“While ASUU may mean well, some of the things we are contracted to do, like the amount of money to be released to the universities every year are not actually   available, but we are still seeking their understanding,” he was quoted as saying.

      That hope was, however, dashed by ASUU’s recent declaration that public universities would not resume until the union’s demands were met, signifying that resumption might eventually be their weapon to further put pressure on government to meet its demands.

      There are growing concerns that tertiary institutions, especially the federal universities, may not reopen even after COVID-19.

      This has necessitated students in the country to also call on government and the unions to seek ways out so that students can go back to classes.

      Like university students, students of Colleges of Education and Polytechnics across the country are still uncertain even if their schools are reopened.

      COEASU, in a letter to the minister of Education, gave government 14 days to address their demands or face nationwide strike.

      The letter titled, ‘Re: Neglect Of Colleges Of Education In Nigeria; An Ultimatum,’ copied minister of Labour and Employment, the executive secretary of National Commission for Colleges of Education (NCCE), chairman of Committee of Provosts, Colleges of Education in Nigeria, NCCE and the chairman, Committee of Federal Provosts, NCCE, was to get positive response to forestall a possible industrial action.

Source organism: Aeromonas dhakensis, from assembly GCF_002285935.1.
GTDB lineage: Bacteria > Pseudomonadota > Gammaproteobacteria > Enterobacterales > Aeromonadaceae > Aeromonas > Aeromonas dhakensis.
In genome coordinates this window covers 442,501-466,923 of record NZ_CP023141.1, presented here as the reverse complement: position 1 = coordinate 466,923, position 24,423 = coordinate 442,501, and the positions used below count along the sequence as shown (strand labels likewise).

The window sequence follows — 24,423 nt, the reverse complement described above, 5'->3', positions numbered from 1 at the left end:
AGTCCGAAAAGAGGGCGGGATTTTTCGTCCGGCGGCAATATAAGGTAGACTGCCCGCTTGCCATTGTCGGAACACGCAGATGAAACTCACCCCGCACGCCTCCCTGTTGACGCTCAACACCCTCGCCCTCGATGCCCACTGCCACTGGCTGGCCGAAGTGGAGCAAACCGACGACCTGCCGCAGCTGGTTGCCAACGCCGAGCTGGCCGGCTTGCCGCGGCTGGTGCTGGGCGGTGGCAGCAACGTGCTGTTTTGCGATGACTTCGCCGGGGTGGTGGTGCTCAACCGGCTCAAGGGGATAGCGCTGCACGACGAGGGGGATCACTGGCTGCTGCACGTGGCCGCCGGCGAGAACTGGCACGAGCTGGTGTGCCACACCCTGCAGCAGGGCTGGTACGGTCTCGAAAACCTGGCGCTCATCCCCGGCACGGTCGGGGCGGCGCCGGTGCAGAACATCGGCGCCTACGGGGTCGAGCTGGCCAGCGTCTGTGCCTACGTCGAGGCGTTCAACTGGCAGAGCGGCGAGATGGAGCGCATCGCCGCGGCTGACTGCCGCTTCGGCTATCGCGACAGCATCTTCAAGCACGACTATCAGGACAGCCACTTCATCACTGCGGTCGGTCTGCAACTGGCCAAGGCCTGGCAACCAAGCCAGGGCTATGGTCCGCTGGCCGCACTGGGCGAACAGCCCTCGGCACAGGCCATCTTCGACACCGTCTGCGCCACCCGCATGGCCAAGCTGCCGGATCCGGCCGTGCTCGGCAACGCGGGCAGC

The union previously issued a 21-day ultimatum to the federal government to address lingering and emerging issues concern, vide a memo with reference no. COEASU/NS/01/19, dated July 13, 2020.

      “We are, however, irked by the fact that your office till date is yet to pay attention in any form to our demands and ultimatum. This further qualifies government insensitivity to issues bordering on the advancement of the nation’s teacher education industry”, it stated.

       

      FCT Disinfects School of Nursing, Gwagwalada Ahead Of Resumption